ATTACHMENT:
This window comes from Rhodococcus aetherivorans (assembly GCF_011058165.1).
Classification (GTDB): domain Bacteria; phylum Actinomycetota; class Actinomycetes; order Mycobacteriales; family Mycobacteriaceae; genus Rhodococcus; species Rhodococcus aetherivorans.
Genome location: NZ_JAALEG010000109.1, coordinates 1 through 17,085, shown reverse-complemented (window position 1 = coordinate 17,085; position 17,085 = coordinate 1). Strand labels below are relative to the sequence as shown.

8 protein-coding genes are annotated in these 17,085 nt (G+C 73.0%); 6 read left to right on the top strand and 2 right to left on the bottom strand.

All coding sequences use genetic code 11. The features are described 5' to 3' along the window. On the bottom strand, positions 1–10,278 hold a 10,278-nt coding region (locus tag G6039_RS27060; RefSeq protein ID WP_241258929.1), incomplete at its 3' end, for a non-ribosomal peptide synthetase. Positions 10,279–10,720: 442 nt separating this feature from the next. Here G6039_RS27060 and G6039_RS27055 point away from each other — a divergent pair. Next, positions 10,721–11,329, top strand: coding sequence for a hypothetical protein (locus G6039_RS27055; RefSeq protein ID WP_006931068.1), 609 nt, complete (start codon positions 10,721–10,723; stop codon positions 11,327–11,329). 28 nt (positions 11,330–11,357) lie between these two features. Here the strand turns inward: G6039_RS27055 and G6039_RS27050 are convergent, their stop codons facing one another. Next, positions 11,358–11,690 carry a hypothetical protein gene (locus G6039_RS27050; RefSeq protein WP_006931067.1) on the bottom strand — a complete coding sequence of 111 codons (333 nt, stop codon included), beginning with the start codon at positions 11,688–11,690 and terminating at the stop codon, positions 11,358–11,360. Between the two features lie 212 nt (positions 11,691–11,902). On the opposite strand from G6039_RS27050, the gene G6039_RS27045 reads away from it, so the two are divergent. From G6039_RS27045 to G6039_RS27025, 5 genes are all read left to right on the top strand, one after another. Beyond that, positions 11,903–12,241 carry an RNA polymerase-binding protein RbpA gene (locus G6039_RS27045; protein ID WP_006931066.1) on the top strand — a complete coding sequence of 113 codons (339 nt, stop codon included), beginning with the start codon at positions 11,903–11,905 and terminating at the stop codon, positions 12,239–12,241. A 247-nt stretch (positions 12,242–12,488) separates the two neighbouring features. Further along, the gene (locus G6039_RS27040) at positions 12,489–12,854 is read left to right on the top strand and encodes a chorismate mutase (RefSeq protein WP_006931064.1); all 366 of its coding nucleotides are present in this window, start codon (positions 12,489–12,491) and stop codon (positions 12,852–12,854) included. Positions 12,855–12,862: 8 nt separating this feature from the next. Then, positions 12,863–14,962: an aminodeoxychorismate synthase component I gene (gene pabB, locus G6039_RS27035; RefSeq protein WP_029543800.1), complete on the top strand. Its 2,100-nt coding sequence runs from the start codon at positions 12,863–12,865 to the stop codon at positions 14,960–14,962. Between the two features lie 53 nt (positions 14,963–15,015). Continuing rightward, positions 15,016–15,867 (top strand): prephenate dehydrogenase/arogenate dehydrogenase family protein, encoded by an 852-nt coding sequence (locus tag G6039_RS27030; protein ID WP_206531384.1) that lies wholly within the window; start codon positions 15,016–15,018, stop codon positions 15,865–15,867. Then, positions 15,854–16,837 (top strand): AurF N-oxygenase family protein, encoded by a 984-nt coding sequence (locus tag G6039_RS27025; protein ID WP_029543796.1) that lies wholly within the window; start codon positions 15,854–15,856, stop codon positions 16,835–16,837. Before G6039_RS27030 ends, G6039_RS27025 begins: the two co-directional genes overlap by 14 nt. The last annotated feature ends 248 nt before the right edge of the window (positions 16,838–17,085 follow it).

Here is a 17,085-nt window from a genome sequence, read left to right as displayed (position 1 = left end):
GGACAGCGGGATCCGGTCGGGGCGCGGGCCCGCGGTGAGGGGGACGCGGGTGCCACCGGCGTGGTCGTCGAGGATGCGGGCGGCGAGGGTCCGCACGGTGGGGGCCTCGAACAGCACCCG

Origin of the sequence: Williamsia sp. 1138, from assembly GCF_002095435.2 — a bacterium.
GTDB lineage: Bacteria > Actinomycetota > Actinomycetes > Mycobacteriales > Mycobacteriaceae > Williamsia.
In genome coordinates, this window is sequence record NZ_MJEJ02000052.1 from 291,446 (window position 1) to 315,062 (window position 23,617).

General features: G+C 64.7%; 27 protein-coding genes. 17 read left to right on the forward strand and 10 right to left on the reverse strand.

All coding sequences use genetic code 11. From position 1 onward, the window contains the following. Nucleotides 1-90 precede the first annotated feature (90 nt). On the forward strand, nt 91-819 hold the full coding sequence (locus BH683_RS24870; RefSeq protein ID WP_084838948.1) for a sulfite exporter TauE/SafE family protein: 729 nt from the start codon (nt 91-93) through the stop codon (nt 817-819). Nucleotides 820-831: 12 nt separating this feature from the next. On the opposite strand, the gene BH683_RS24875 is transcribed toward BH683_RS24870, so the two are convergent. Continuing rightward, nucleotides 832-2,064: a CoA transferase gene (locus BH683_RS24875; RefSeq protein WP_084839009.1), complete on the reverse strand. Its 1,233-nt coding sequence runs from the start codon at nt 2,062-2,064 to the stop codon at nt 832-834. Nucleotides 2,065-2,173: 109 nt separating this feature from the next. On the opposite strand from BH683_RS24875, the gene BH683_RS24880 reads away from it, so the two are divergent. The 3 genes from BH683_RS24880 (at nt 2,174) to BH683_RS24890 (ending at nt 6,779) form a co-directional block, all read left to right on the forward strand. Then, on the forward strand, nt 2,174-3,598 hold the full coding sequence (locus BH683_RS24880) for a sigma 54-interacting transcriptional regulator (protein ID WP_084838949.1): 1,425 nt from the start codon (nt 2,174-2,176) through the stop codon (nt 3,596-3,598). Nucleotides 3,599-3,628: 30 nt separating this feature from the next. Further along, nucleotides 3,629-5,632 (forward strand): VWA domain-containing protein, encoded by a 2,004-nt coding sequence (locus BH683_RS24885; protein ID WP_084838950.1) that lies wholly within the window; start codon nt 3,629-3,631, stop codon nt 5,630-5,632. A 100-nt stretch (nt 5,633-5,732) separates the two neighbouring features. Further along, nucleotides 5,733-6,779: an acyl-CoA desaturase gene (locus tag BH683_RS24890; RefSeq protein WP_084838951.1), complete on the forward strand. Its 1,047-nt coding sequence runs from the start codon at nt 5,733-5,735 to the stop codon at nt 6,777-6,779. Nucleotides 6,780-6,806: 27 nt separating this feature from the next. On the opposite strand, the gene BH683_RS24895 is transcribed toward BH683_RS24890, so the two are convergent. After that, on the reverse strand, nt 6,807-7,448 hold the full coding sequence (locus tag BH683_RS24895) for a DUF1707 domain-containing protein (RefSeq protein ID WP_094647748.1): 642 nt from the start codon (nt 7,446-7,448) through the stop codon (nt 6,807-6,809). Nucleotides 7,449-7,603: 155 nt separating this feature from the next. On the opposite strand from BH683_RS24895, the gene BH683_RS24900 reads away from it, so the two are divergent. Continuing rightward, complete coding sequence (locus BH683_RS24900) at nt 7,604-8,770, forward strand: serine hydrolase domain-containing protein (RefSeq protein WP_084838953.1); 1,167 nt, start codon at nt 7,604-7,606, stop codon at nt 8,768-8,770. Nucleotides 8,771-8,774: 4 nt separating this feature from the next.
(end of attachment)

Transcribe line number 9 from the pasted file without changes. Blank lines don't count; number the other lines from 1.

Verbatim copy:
GTDB lineage: Bacteria > Actinomycetota > Actinomycetes > Mycobacteriales > Mycobacteriaceae > Williamsia.